My Mum is a 62 year old woman who plays tennis once a week. She used to jog but she’s had issues with her legs and with her ankles so she packed that in a while ago so that she could save her self for tennis. She loves playing tennis. She plays doubles with her friend Jenny and they have been doing really well over the past few years, working there way up through the leagues that run at the local club. After playing each week she, her doubles partner and the other ladies who play around the same time meet in the small club house and have a cup of tea and chat and laugh and generally have a good time. My parents moved around a fair bit in their earlier life and moved to where they are now, where this Tennis Club is, about 16 years ago knowing no one in the city. My Dad has never been very social and didn’t really seem to mind but my Mum likes having friends and likes being part of a community. It is through Tennis that she found those friends and found that community, her games are one of her favourite bits of the week. It is also something she enjoys as an individual, away from the family and husband who make up so much of her life (I think happily it must be said!). In her tennis world she is defined only by her personality and her play and I think she loves that, it is an expression of independence that a person needs. Before Christmas, her leg was getting worse and she was struggling a little. We went for a walk on boxing day and her ankle hurt so much that we had to cut it short. She’s now had to stop playing tennis for, hopefully, just a couple of weeks. But we shall see.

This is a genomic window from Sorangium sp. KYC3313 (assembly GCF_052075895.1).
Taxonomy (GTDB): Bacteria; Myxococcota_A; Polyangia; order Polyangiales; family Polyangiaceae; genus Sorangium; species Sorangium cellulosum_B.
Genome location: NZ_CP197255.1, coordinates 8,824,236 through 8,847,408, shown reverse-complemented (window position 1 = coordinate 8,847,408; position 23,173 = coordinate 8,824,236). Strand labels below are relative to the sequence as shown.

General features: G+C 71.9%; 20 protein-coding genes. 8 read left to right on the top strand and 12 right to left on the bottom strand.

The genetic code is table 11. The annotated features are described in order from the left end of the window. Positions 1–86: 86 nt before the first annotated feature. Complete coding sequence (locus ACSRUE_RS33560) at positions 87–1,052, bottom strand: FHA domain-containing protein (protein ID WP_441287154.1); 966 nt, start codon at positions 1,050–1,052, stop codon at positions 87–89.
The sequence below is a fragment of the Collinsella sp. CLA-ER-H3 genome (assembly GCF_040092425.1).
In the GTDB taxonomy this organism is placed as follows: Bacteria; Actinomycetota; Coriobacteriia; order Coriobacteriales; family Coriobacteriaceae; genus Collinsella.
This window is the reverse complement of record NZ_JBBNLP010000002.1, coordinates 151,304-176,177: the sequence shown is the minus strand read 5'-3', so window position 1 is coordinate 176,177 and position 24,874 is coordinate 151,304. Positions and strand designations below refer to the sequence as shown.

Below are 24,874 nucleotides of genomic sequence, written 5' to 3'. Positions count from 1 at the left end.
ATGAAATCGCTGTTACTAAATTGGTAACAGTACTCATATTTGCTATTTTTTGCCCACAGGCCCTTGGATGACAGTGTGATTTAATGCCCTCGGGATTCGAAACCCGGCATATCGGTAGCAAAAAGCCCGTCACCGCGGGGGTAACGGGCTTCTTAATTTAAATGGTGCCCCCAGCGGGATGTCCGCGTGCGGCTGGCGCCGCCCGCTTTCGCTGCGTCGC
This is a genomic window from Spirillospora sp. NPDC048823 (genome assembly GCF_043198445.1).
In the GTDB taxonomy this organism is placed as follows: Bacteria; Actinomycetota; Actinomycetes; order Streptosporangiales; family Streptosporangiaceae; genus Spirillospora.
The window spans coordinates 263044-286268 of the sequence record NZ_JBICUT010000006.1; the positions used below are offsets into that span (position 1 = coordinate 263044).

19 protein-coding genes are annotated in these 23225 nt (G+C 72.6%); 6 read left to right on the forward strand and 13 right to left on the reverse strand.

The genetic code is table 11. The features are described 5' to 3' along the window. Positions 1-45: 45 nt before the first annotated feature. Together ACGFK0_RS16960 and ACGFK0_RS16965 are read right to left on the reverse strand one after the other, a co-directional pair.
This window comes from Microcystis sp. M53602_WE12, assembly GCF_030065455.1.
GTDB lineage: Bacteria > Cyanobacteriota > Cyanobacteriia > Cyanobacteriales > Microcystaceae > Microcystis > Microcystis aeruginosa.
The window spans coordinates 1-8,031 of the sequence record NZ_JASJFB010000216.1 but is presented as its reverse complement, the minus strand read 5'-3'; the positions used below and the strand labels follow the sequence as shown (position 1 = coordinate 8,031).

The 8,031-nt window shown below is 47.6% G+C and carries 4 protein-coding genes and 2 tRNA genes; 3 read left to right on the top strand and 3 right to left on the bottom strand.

Tennis is a hobby for my Mum, but it is also clearly more than that and her inability to play has really affected her life. She is sad about it, she misses her friends, she misses the feeling she got from playing, she misses a lot of things. She’s also getting a little angry. She’s angry that she can’t play and she’s angry at her body for being the reason for that. She’s angry at that damn leg. She’s now got to embark on a course of physiotherapy which will be difficult and not a little gruelling. She’s started doing stretches every day and paying very close attention to her body. But the problem is that she hasn’t always pay’d such close attention to her body. The message here is this: look after your body, look after it in the good times, look after it when you’re flying and when you feel invincible, look after it then and it will stick with you in the bad times when you need it most.